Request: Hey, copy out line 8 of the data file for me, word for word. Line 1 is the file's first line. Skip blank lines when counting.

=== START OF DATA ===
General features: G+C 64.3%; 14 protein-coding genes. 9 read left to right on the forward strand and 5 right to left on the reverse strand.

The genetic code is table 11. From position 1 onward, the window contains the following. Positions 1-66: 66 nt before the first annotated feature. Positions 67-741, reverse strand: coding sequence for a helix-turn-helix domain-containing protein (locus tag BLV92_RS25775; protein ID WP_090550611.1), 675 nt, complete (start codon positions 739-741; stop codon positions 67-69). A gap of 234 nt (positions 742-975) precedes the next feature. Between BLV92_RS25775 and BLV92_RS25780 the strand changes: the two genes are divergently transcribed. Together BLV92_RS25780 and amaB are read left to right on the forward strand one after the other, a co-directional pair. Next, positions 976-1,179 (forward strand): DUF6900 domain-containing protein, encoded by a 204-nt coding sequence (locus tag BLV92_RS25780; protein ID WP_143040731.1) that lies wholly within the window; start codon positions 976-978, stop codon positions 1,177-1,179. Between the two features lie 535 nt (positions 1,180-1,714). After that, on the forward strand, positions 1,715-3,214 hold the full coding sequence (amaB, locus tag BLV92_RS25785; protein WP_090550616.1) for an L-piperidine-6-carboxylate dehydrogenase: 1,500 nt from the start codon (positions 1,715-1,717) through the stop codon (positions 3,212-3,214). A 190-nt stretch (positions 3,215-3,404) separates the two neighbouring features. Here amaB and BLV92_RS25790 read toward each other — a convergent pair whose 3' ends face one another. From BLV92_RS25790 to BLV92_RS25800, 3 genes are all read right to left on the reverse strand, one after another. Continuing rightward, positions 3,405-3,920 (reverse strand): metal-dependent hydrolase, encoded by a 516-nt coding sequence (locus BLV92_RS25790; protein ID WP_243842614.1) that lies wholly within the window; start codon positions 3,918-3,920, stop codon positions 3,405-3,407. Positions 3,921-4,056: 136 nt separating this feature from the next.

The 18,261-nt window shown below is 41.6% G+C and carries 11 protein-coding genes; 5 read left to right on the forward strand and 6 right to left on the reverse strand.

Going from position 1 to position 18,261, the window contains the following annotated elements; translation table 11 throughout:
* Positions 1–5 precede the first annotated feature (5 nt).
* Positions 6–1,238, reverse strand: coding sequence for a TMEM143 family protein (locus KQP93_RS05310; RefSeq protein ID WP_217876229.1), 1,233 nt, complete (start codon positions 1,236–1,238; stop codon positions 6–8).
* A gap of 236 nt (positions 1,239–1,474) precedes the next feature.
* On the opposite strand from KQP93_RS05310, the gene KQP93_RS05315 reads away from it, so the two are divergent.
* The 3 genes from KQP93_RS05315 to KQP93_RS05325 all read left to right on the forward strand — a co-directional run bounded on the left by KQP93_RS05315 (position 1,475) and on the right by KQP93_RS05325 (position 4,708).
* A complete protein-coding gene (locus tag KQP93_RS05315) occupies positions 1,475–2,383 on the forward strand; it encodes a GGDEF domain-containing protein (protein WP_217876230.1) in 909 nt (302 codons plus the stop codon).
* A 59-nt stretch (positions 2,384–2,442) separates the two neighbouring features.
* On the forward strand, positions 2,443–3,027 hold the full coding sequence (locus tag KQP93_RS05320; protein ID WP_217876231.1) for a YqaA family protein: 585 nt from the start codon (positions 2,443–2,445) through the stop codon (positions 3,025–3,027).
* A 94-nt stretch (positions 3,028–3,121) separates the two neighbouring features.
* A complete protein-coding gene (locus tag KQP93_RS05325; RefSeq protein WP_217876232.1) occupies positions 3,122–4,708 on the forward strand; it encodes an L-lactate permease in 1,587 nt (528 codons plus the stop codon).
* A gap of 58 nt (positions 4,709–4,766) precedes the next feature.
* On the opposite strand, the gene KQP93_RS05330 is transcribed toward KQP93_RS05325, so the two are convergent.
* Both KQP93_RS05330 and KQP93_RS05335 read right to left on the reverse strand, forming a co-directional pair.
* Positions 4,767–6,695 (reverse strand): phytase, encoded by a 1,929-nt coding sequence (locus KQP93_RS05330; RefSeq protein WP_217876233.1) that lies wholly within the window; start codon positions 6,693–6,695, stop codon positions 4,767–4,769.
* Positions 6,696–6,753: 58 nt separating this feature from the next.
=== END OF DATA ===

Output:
* On the opposite strand from KQP93_RS05310, the gene KQP93_RS05315 reads away from it, so the two are divergent.